Amazon releases AI chatbot called 'Q'

Agence France-Presse
Amazon releases AI chatbot called 'Q'
Amazon Web Services (AWS) CEO Adam Selipsky delivers a keynote address during AWS re:Invent 2023, a conference hosted by Amazon Web Services, at The Venetian Las Vegas on November 28, 2023 in Las Vegas, Nevada.
Noah Berger/Getty Images for Amazon Web Services/AFP

WASHINGTON, United States — Amazon on Tuesday released its own AI chatbot intended for businesses, about one year after ChatGPT took the world by storm.

"Q" will be available only to Amazon's AWS cloud computing customers and will be in direct competition with OpenAI's ChatGPT as well as Google's Bard and Microsoft's copilots that also run on OpenAI's technology.

Chatbots targeted at businesses have become the main battleground for generative AI, a year after ChatGPT wowed the world with its ability to churn out expert and human-like content instantaneously.

Costing $20 monthly per user, Amazon Q will perform a variety of tasks including summarizing uploaded documents and answering questions about specific data sitting on a company’s servers.

Amazon CEO Andy Jassy plugged Amazon Q as a more secure version of an AI chatbot in which access to content will be more closely controlled.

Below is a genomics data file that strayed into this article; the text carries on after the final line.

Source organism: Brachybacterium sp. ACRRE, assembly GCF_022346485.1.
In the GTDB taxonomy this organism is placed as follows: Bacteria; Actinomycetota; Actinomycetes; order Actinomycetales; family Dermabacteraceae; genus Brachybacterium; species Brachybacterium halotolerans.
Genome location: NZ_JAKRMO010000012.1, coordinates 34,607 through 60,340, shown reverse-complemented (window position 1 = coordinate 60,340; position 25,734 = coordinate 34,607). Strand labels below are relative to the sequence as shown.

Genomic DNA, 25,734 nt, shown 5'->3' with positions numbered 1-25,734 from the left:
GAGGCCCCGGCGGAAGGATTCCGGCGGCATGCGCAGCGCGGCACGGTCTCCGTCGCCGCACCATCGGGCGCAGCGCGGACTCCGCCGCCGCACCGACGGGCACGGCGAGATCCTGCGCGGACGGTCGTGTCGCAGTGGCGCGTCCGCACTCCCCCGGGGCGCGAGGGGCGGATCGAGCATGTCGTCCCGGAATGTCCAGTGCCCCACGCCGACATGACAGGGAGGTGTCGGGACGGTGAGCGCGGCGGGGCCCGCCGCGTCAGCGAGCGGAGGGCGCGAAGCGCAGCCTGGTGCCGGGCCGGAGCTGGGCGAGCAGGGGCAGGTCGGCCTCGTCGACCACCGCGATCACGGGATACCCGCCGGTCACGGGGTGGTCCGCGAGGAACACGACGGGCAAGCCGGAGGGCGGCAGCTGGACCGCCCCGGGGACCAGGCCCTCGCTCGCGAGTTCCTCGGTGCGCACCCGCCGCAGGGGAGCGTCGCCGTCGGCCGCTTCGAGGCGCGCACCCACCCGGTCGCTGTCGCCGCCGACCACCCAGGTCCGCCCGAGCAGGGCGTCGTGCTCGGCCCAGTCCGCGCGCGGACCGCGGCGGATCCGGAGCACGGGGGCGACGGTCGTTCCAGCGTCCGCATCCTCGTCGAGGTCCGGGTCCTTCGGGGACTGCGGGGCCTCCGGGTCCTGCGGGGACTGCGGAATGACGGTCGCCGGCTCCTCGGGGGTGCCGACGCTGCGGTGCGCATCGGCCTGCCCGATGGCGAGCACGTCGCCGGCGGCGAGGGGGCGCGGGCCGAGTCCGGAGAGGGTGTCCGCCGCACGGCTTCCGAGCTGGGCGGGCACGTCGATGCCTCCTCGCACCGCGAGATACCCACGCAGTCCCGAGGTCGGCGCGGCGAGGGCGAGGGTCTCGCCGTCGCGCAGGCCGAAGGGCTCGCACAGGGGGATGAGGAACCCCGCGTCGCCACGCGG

This was designed to reassure companies that have been put off by the technology's tendency to churn out incorrect or inappropriate answers, sometimes called hallucinations.

"If a user doesn’t have permission to access certain data without Amazon Q, they can’t access it using Amazon Q either," Jassy said in a post on X.

AWS CEO Andrew Selipsky insisted that cloud customers using Q could also limit their chatbots to a very limited and predetermined source of data.

While presenting the company’s latest AI developments, Selipsky also took a veiled swipe at Microsoft.

For AI tasks, Microsoft, AWS's biggest rival, depends on OpenAI, the company that suffered an embarrassing boardroom dustup this month that saw CEO Sam Altman fired and rehired five days later.

Selipsky said the tumult showed that businesses needed to depend on a variety of AI providers.

"You need a real choice . . . The events of the past 10 days have made that very clear," Selipsky said at the event in Las Vegas.

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